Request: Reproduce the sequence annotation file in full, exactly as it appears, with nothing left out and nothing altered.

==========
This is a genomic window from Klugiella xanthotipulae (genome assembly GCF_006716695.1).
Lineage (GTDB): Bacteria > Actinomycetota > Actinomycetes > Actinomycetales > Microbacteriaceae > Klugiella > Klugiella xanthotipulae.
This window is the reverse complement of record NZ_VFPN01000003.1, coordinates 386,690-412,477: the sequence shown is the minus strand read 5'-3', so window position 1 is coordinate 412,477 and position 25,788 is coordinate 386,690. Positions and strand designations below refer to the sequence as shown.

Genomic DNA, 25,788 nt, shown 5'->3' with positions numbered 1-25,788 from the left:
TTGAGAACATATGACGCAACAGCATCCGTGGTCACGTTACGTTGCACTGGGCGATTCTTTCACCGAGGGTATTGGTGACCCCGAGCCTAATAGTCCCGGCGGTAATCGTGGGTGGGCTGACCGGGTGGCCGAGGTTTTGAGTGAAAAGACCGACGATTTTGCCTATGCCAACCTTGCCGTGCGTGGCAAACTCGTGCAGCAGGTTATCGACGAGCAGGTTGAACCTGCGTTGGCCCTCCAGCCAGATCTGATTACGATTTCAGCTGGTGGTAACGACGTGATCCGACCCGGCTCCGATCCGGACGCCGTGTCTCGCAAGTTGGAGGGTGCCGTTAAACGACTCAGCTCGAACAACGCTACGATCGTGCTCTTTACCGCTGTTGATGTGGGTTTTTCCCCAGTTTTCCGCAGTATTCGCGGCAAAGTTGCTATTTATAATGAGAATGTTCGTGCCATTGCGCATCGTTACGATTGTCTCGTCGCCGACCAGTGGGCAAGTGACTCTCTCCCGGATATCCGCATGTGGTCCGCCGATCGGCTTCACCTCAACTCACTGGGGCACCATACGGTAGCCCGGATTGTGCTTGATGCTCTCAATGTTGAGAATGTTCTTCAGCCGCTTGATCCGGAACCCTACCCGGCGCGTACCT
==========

This is a genomic window from Klugiella xanthotipulae (genome assembly GCF_006716695.1).
Lineage (GTDB): Bacteria > Actinomycetota > Actinomycetes > Actinomycetales > Microbacteriaceae > Klugiella > Klugiella xanthotipulae.
This window is the reverse complement of record NZ_VFPN01000003.1, coordinates 386,690-412,477: the sequence shown is the minus strand read 5'-3', so window position 1 is coordinate 412,477 and position 25,788 is coordinate 386,690. Positions and strand designations below refer to the sequence as shown.

Genomic DNA, 25,788 nt, shown 5'->3' with positions numbered 1-25,788 from the left:
TTGAGAACATATGACGCAACAGCATCCGTGGTCACGTTACGTTGCACTGGGCGATTCTTTCACCGAGGGTATTGGTGACCCCGAGCCTAATAGTCCCGGCGGTAATCGTGGGTGGGCTGACCGGGTGGCCGAGGTTTTGAGTGAAAAGACCGACGATTTTGCCTATGCCAACCTTGCCGTGCGTGGCAAACTCGTGCAGCAGGTTATCGACGAGCAGGTTGAACCTGCGTTGGCCCTCCAGCCAGATCTGATTACGATTTCAGCTGGTGGTAACGACGTGATCCGACCCGGCTCCGATCCGGACGCCGTGTCTCGCAAGTTGGAGGGTGCCGTTAAACGACTCAGCTCGAACAACGCTACGATCGTGCTCTTTACCGCTGTTGATGTGGGTTTTTCCCCAGTTTTCCGCAGTATTCGCGGCAAAGTTGCTATTTATAATGAGAATGTTCGTGCCATTGCGCATCGTTACGATTGTCTCGTCGCCGACCAGTGGGCAAGTGACTCTCTCCCGGATATCCGCATGTGGTCCGCCGATCGGCTTCACCTCAACTCACTGGGGCACCATACGGTAGCCCGGATTGTGCTTGATGCTCTCAATGTTGAGAATGTTCTTCAGCCGCTTGATCCGGAACCCTACCCGGCGCGTACCT